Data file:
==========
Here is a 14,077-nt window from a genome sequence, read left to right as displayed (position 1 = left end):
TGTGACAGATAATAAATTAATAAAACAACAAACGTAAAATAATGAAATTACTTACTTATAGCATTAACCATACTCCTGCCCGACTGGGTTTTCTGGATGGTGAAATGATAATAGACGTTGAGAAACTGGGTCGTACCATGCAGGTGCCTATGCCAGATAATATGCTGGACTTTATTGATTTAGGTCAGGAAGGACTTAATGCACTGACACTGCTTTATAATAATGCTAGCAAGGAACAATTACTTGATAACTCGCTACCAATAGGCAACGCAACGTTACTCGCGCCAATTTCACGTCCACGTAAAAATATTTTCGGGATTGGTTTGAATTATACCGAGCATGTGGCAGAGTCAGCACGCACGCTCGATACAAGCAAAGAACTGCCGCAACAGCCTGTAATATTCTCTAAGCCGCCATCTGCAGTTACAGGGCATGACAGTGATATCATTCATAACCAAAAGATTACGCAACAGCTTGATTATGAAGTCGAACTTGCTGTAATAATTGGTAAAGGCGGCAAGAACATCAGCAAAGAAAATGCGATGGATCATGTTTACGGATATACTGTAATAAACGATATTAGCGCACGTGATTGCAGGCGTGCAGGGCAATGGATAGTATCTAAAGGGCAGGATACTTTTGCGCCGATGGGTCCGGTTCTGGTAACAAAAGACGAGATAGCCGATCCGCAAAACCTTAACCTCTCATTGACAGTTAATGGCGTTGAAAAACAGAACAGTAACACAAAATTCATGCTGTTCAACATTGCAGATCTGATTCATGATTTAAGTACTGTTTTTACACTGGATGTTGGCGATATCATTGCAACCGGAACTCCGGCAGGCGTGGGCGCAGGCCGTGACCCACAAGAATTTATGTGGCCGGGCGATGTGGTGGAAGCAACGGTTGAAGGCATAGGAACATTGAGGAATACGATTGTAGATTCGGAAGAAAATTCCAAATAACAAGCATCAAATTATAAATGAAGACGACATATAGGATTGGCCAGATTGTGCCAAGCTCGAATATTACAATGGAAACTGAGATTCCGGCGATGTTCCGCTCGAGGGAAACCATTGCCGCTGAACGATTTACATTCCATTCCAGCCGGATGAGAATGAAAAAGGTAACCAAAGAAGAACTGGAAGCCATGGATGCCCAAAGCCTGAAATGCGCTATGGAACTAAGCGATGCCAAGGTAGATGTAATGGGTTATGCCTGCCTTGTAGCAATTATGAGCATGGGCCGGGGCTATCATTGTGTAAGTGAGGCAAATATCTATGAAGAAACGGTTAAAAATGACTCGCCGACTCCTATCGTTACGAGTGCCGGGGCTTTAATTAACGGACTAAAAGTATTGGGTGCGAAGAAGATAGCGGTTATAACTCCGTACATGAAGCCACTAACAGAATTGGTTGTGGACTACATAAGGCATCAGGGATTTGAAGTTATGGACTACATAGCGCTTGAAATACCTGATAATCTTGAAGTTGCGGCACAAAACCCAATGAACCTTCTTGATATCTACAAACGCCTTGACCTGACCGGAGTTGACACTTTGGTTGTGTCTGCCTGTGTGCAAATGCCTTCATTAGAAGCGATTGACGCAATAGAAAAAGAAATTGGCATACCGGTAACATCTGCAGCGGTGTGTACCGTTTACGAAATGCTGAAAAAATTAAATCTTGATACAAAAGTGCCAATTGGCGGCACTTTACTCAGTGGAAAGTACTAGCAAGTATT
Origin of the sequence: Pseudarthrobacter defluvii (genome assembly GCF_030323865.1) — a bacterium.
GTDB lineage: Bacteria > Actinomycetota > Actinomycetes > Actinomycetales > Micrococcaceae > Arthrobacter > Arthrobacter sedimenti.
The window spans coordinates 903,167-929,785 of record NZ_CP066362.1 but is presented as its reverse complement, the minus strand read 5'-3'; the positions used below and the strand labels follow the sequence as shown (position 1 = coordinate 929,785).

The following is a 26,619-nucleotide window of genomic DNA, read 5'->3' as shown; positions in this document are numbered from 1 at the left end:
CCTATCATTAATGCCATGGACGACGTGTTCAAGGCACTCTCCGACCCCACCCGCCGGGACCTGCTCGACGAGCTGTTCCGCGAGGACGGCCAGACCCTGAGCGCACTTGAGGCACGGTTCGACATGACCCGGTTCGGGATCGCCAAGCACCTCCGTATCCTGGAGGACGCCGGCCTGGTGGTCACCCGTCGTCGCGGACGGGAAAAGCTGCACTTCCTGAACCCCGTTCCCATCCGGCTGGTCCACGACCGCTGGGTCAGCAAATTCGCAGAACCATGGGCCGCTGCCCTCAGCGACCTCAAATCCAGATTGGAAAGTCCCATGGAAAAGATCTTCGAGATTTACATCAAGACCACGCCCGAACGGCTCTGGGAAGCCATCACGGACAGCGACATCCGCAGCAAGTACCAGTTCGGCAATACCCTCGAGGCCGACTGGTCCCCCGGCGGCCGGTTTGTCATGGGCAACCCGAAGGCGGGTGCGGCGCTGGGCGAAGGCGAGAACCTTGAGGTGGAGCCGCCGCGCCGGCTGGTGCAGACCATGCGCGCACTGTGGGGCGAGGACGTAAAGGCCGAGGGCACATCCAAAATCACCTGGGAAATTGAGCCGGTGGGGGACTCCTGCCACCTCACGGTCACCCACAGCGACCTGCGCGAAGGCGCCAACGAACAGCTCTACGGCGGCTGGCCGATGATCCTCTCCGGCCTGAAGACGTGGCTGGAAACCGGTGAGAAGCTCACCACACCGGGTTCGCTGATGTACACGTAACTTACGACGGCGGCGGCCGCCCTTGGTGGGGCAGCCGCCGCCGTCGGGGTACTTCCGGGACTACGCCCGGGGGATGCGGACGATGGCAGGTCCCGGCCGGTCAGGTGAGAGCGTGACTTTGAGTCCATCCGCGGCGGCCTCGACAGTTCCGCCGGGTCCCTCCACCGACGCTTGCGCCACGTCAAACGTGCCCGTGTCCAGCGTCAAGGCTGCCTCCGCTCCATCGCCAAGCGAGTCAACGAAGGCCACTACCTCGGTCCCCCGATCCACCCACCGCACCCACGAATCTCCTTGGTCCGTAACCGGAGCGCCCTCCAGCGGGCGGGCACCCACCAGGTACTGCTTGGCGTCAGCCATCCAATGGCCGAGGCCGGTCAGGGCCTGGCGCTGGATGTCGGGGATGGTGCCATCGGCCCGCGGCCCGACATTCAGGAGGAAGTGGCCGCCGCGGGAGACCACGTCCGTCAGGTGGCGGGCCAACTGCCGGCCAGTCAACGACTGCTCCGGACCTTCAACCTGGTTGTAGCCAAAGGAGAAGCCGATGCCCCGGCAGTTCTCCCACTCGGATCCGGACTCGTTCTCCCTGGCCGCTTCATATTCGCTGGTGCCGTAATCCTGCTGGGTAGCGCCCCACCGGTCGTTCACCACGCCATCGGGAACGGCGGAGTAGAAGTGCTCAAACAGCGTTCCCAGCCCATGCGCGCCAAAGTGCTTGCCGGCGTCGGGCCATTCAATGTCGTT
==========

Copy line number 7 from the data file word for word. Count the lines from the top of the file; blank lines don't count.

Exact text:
CCTATCATTAATGCCATGGACGACGTGTTCAAGGCACTCTCCGACCCCACCCGCCGGGACCTGCTCGACGAGCTGTTCCGCGAGGACGGCCAGACCCTGAGCGCACTTGAGGCACGGTTCGACATGACCCGGTTCGGGATCGCCAAGCACCTCCGTATCCTGGAGGACGCCGGCCTGGTGGTCACCCGTCGTCGCGGACGGGAAAAGCTGCACTTCCTGAACCCCGTTCCCATCCGGCTGGTCCACGACCGCTGGGTCAGCAAATTCGCAGAACCATGGGCCGCTGCCCTCAGCGACCTCAAATCCAGATTGGAAAGTCCCATGGAAAAGATCTTCGAGATTTACATCAAGACCACGCCCGAACGGCTCTGGGAAGCCATCACGGACAGCGACATCCGCAGCAAGTACCAGTTCGGCAATACCCTCGAGGCCGACTGGTCCCCCGGCGGCCGGTTTGTCATGGGCAACCCGAAGGCGGGTGCGGCGCTGGGCGAAGGCGAGAACCTTGAGGTGGAGCCGCCGCGCCGGCTGGTGCAGACCATGCGCGCACTGTGGGGCGAGGACGTAAAGGCCGAGGGCACATCCAAAATCACCTGGGAAATTGAGCCGGTGGGGGACTCCTGCCACCTCACGGTCACCCACAGCGACCTGCGCGAAGGCGCCAACGAACAGCTCTACGGCGGCTGGCCGATGATCCTCTCCGGCCTGAAGACGTGGCTGGAAACCGGTGAGAAGCTCACCACACCGGGTTCGCTGATGTACACGTAACTTACGACGGCGGCGGCCGCCCTTGGTGGGGCAGCCGCCGCCGTCGGGGTACTTCCGGGACTACGCCCGGGGGATGCGGACGATGGCAGGTCCCGGCCGGTCAGGTGAGAGCGTGACTTTGAGTCCATCCGCGGCGGCCTCGACAGTTCCGCCGGGTCCCTCCACCGACGCTTGCGCCACGTCAAACGTGCCCGTGTCCAGCGTCAAGGCTGCCTCCGCTCCATCGCCAAGCGAGTCAACGAAGGCCACTACCTCGGTCCCCCGATCCACCCACCGCACCCACGAATCTCCTTGGTCCGTAACCGGAGCGCCCTCCAGCGGGCGGGCACCCACCAGGTACTGCTTGGCGTCAGCCATCCAATGGCCGAGGCCGGTCAGGGCCTGGCGCTGGATGTCGGGGATGGTGCCATCGGCCCGCGGCCCGACATTCAGGAGGAAGTGGCCGCCGCGGGAGACCACGTCCGTCAGGTGGCGGGCCAACTGCCGGCCAGTCAACGACTGCTCCGGACCTTCAACCTGGTTGTAGCCAAAGGAGAAGCCGATGCCCCGGCAGTTCTCCCACTCGGATCCGGACTCGTTCTCCCTGGCCGCTTCATATTCGCTGGTGCCGTAATCCTGCTGGGTAGCGCCCCACCGGTCGTTCACCACGCCATCGGGAACGGCGGAGTAGAAGTGCTCAAACAGCGTTCCCAGCCCATGCGCGCCAAAGTGCTTGCCGGCGTCGGGCCATTCAATGTCGTT